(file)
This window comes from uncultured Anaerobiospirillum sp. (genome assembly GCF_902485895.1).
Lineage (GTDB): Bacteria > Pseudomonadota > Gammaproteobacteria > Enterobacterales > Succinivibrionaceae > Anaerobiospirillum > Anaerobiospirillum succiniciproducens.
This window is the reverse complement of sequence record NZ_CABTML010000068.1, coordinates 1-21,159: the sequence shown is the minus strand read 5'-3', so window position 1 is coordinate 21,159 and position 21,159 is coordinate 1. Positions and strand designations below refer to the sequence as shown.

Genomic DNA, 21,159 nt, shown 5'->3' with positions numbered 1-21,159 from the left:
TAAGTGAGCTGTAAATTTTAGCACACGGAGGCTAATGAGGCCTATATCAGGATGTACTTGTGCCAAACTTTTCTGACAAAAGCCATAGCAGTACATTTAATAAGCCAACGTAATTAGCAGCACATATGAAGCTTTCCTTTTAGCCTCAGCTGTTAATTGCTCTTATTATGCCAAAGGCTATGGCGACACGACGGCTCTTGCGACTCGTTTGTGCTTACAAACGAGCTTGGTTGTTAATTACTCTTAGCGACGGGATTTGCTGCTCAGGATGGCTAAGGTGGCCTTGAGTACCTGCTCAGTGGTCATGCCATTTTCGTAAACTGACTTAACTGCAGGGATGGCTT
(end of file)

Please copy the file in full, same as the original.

This window comes from uncultured Anaerobiospirillum sp. (genome assembly GCF_902485895.1).
Lineage (GTDB): Bacteria > Pseudomonadota > Gammaproteobacteria > Enterobacterales > Succinivibrionaceae > Anaerobiospirillum > Anaerobiospirillum succiniciproducens.
This window is the reverse complement of sequence record NZ_CABTML010000068.1, coordinates 1-21,159: the sequence shown is the minus strand read 5'-3', so window position 1 is coordinate 21,159 and position 21,159 is coordinate 1. Positions and strand designations below refer to the sequence as shown.

Genomic DNA, 21,159 nt, shown 5'->3' with positions numbered 1-21,159 from the left:
TAAGTGAGCTGTAAATTTTAGCACACGGAGGCTAATGAGGCCTATATCAGGATGTACTTGTGCCAAACTTTTCTGACAAAAGCCATAGCAGTACATTTAATAAGCCAACGTAATTAGCAGCACATATGAAGCTTTCCTTTTAGCCTCAGCTGTTAATTGCTCTTATTATGCCAAAGGCTATGGCGACACGACGGCTCTTGCGACTCGTTTGTGCTTACAAACGAGCTTGGTTGTTAATTACTCTTAGCGACGGGATTTGCTGCTCAGGATGGCTAAGGTGGCCTTGAGTACCTGCTCAGTGGTCATGCCATTTTCGTAAACTGACTTAACTGCAGGGATGGCTT